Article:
Americans start eating less and drinking less soda, reversing decades-long trend
Though obesity in the United States has been rising since the '70s, it wasn't till the late '90s that scientists began to sound the alarm. It appears that after fifteen years of public health campaigns and legislative reform, the message is starting to sink in. According to a new study, the number of calories eaten by the average American has declined since 2003, for the first time since the government began tracking the statistics forty years ago.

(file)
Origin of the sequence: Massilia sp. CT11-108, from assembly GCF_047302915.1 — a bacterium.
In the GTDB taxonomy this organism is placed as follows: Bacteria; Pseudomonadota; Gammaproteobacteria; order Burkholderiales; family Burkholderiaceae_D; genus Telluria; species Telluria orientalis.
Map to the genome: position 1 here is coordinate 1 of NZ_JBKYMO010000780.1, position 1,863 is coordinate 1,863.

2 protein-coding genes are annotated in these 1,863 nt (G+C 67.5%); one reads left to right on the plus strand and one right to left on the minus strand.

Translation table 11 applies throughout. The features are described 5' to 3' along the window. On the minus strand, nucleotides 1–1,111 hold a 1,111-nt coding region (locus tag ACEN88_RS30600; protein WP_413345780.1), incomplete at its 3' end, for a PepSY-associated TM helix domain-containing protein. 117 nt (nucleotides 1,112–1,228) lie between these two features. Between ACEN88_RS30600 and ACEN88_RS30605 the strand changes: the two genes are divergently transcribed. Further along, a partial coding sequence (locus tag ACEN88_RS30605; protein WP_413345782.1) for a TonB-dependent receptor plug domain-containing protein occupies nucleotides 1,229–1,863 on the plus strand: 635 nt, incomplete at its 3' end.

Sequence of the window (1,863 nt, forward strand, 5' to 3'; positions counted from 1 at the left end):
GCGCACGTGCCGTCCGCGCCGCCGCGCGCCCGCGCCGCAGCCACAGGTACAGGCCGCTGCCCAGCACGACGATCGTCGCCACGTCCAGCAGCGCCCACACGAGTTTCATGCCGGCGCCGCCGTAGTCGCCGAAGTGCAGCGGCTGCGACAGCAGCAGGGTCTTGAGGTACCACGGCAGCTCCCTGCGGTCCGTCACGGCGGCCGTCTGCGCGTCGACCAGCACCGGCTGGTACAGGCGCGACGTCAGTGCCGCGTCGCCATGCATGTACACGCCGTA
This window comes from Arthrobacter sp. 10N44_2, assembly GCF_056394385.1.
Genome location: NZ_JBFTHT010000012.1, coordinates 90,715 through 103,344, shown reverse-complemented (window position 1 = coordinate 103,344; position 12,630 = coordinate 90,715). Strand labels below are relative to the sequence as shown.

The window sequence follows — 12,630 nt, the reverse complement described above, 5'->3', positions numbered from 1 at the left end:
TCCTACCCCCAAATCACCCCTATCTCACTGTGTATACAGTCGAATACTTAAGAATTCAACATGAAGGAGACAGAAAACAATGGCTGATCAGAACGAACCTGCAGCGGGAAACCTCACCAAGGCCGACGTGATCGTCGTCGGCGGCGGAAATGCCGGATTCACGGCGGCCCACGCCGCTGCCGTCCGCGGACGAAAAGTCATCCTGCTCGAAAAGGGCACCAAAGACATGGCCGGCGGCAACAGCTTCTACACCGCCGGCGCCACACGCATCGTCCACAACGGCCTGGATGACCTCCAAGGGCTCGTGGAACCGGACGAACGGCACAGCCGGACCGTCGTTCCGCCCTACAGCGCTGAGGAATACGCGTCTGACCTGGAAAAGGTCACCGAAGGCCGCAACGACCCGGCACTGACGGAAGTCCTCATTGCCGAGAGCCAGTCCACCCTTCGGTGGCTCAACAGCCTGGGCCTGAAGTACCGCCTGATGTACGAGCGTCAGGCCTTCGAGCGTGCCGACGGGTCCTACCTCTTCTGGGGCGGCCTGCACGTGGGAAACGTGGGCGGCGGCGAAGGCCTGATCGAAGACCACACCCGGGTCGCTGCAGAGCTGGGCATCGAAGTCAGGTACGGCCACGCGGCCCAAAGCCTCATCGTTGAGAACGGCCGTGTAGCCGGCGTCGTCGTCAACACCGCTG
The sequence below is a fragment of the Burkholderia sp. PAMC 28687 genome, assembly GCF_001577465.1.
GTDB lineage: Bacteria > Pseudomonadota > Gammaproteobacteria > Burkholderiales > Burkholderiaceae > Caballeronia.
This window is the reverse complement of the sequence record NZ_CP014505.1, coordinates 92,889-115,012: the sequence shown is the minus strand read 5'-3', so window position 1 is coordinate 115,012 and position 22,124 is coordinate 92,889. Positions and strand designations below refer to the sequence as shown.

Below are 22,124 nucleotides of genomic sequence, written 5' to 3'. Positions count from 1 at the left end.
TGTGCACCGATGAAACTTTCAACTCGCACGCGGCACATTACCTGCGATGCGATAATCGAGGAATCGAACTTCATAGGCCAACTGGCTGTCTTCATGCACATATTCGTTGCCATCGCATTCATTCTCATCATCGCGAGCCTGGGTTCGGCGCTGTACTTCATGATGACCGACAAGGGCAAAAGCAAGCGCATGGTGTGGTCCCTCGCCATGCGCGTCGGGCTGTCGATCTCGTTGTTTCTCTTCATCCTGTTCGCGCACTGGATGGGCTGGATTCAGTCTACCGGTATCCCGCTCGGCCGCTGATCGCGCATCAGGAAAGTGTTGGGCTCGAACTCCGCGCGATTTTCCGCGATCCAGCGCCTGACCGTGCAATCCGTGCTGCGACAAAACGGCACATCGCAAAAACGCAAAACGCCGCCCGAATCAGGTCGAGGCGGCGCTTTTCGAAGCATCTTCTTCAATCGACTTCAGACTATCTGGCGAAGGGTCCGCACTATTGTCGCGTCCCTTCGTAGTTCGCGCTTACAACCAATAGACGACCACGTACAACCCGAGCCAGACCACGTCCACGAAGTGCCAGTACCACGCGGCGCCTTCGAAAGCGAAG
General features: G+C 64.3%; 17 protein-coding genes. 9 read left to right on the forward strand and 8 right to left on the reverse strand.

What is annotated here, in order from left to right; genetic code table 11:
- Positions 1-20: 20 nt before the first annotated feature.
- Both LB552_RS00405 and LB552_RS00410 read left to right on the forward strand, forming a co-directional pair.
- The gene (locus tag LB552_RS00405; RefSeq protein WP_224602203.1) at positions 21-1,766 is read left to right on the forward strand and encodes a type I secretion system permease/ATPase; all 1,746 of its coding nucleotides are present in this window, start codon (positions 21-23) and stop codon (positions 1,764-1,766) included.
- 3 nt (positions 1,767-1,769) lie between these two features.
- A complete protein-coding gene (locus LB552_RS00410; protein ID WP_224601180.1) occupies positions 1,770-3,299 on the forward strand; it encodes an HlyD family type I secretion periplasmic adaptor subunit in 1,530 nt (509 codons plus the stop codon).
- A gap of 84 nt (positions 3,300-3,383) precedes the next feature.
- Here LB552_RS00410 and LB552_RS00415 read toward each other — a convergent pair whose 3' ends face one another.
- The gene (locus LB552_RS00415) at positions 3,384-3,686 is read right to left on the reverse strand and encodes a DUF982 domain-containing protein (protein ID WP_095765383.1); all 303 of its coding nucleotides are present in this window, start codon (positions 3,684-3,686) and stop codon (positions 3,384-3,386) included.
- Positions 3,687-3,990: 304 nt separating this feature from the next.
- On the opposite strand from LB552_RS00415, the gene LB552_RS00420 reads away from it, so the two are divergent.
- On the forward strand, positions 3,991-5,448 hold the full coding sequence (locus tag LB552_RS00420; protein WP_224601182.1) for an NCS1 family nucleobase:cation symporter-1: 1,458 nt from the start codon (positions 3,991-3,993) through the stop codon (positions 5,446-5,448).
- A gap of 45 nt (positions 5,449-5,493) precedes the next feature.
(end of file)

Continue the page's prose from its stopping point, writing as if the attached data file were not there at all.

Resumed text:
The most striking statistics are in American children, who are consuming 9% fewer calories than in 2003. Soda consumption has also dropped dramatically since the late 1990s, sinking by 25%.
Americans still eat poorly, a third are still obese. But these statistics suggest that public health campaigns and legislation like the Affordable Care Act have made a difference. “[Obesity] was like a freight train going downhill without brakes,” Kelly Brownell, dean of the Sanford School of Public Policy at Duke University, told the New York Times. “Anything slowing it down is good.”